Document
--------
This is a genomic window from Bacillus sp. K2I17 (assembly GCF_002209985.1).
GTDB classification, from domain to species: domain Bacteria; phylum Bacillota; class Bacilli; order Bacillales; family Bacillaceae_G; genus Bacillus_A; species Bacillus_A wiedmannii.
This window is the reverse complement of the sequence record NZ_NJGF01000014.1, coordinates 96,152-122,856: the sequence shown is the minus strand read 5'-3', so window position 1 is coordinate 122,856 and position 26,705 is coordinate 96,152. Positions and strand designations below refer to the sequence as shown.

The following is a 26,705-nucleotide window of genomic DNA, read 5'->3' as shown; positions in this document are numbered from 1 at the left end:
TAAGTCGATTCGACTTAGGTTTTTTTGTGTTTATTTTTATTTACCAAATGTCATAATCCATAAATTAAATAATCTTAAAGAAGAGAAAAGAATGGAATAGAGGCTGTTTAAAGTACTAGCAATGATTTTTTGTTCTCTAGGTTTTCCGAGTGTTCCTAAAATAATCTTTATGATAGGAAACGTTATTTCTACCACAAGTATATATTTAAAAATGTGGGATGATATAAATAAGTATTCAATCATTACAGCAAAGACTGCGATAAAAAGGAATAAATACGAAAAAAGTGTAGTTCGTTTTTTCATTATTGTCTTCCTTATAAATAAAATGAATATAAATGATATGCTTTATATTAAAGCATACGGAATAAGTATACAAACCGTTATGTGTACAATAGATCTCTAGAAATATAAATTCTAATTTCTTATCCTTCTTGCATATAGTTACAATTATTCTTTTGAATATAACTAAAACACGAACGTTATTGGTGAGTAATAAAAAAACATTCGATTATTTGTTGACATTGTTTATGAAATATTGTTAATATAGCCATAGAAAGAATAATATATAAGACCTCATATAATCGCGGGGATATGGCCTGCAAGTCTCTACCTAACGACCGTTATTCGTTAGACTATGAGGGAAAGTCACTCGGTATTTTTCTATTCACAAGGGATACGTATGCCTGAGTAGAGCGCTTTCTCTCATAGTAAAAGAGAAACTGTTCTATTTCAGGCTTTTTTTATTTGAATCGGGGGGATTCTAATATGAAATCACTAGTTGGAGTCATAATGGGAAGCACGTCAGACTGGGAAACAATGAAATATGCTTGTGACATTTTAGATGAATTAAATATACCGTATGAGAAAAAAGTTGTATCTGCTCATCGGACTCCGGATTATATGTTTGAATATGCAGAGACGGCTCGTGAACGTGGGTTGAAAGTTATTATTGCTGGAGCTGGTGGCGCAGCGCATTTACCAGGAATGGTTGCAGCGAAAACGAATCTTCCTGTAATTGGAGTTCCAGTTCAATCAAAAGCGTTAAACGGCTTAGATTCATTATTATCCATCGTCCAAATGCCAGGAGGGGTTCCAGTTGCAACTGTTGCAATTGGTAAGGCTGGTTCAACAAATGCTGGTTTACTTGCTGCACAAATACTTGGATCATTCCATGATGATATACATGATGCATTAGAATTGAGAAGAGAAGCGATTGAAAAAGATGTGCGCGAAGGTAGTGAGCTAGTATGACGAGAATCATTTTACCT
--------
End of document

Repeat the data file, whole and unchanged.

This is a genomic window from Bacillus sp. K2I17 (assembly GCF_002209985.1).
GTDB classification, from domain to species: domain Bacteria; phylum Bacillota; class Bacilli; order Bacillales; family Bacillaceae_G; genus Bacillus_A; species Bacillus_A wiedmannii.
This window is the reverse complement of the sequence record NZ_NJGF01000014.1, coordinates 96,152-122,856: the sequence shown is the minus strand read 5'-3', so window position 1 is coordinate 122,856 and position 26,705 is coordinate 96,152. Positions and strand designations below refer to the sequence as shown.

The following is a 26,705-nucleotide window of genomic DNA, read 5'->3' as shown; positions in this document are numbered from 1 at the left end:
TAAGTCGATTCGACTTAGGTTTTTTTGTGTTTATTTTTATTTACCAAATGTCATAATCCATAAATTAAATAATCTTAAAGAAGAGAAAAGAATGGAATAGAGGCTGTTTAAAGTACTAGCAATGATTTTTTGTTCTCTAGGTTTTCCGAGTGTTCCTAAAATAATCTTTATGATAGGAAACGTTATTTCTACCACAAGTATATATTTAAAAATGTGGGATGATATAAATAAGTATTCAATCATTACAGCAAAGACTGCGATAAAAAGGAATAAATACGAAAAAAGTGTAGTTCGTTTTTTCATTATTGTCTTCCTTATAAATAAAATGAATATAAATGATATGCTTTATATTAAAGCATACGGAATAAGTATACAAACCGTTATGTGTACAATAGATCTCTAGAAATATAAATTCTAATTTCTTATCCTTCTTGCATATAGTTACAATTATTCTTTTGAATATAACTAAAACACGAACGTTATTGGTGAGTAATAAAAAAACATTCGATTATTTGTTGACATTGTTTATGAAATATTGTTAATATAGCCATAGAAAGAATAATATATAAGACCTCATATAATCGCGGGGATATGGCCTGCAAGTCTCTACCTAACGACCGTTATTCGTTAGACTATGAGGGAAAGTCACTCGGTATTTTTCTATTCACAAGGGATACGTATGCCTGAGTAGAGCGCTTTCTCTCATAGTAAAAGAGAAACTGTTCTATTTCAGGCTTTTTTTATTTGAATCGGGGGGATTCTAATATGAAATCACTAGTTGGAGTCATAATGGGAAGCACGTCAGACTGGGAAACAATGAAATATGCTTGTGACATTTTAGATGAATTAAATATACCGTATGAGAAAAAAGTTGTATCTGCTCATCGGACTCCGGATTATATGTTTGAATATGCAGAGACGGCTCGTGAACGTGGGTTGAAAGTTATTATTGCTGGAGCTGGTGGCGCAGCGCATTTACCAGGAATGGTTGCAGCGAAAACGAATCTTCCTGTAATTGGAGTTCCAGTTCAATCAAAAGCGTTAAACGGCTTAGATTCATTATTATCCATCGTCCAAATGCCAGGAGGGGTTCCAGTTGCAACTGTTGCAATTGGTAAGGCTGGTTCAACAAATGCTGGTTTACTTGCTGCACAAATACTTGGATCATTCCATGATGATATACATGATGCATTAGAATTGAGAAGAGAAGCGATTGAAAAAGATGTGCGCGAAGGTAGTGAGCTAGTATGACGAGAATCATTTTACCT